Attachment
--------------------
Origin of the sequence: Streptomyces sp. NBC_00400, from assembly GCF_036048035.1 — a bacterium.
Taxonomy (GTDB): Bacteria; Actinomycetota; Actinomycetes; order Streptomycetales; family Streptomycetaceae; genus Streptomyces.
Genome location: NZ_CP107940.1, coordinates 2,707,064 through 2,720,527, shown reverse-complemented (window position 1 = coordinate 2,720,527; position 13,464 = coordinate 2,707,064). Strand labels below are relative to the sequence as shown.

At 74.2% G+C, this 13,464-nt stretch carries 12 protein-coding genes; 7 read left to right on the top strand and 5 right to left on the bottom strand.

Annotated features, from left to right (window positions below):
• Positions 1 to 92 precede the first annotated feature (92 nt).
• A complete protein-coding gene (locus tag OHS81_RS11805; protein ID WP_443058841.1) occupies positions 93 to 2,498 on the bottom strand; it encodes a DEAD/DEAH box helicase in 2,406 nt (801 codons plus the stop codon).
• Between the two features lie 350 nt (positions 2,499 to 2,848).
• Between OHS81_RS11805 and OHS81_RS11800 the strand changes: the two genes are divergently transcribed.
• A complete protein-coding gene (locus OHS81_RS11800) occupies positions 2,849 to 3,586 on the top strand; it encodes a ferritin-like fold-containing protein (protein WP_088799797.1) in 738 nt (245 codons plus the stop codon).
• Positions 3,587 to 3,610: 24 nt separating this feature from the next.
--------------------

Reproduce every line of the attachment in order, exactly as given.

Origin of the sequence: Streptomyces sp. NBC_00400, from assembly GCF_036048035.1 — a bacterium.
Taxonomy (GTDB): Bacteria; Actinomycetota; Actinomycetes; order Streptomycetales; family Streptomycetaceae; genus Streptomyces.
Genome location: NZ_CP107940.1, coordinates 2,707,064 through 2,720,527, shown reverse-complemented (window position 1 = coordinate 2,720,527; position 13,464 = coordinate 2,707,064). Strand labels below are relative to the sequence as shown.

At 74.2% G+C, this 13,464-nt stretch carries 12 protein-coding genes; 7 read left to right on the top strand and 5 right to left on the bottom strand.

Annotated features, from left to right (window positions below):
• Positions 1 to 92 precede the first annotated feature (92 nt).
• A complete protein-coding gene (locus tag OHS81_RS11805; protein ID WP_443058841.1) occupies positions 93 to 2,498 on the bottom strand; it encodes a DEAD/DEAH box helicase in 2,406 nt (801 codons plus the stop codon).
• Between the two features lie 350 nt (positions 2,499 to 2,848).
• Between OHS81_RS11805 and OHS81_RS11800 the strand changes: the two genes are divergently transcribed.
• A complete protein-coding gene (locus OHS81_RS11800) occupies positions 2,849 to 3,586 on the top strand; it encodes a ferritin-like fold-containing protein (protein WP_088799797.1) in 738 nt (245 codons plus the stop codon).
• Positions 3,587 to 3,610: 24 nt separating this feature from the next.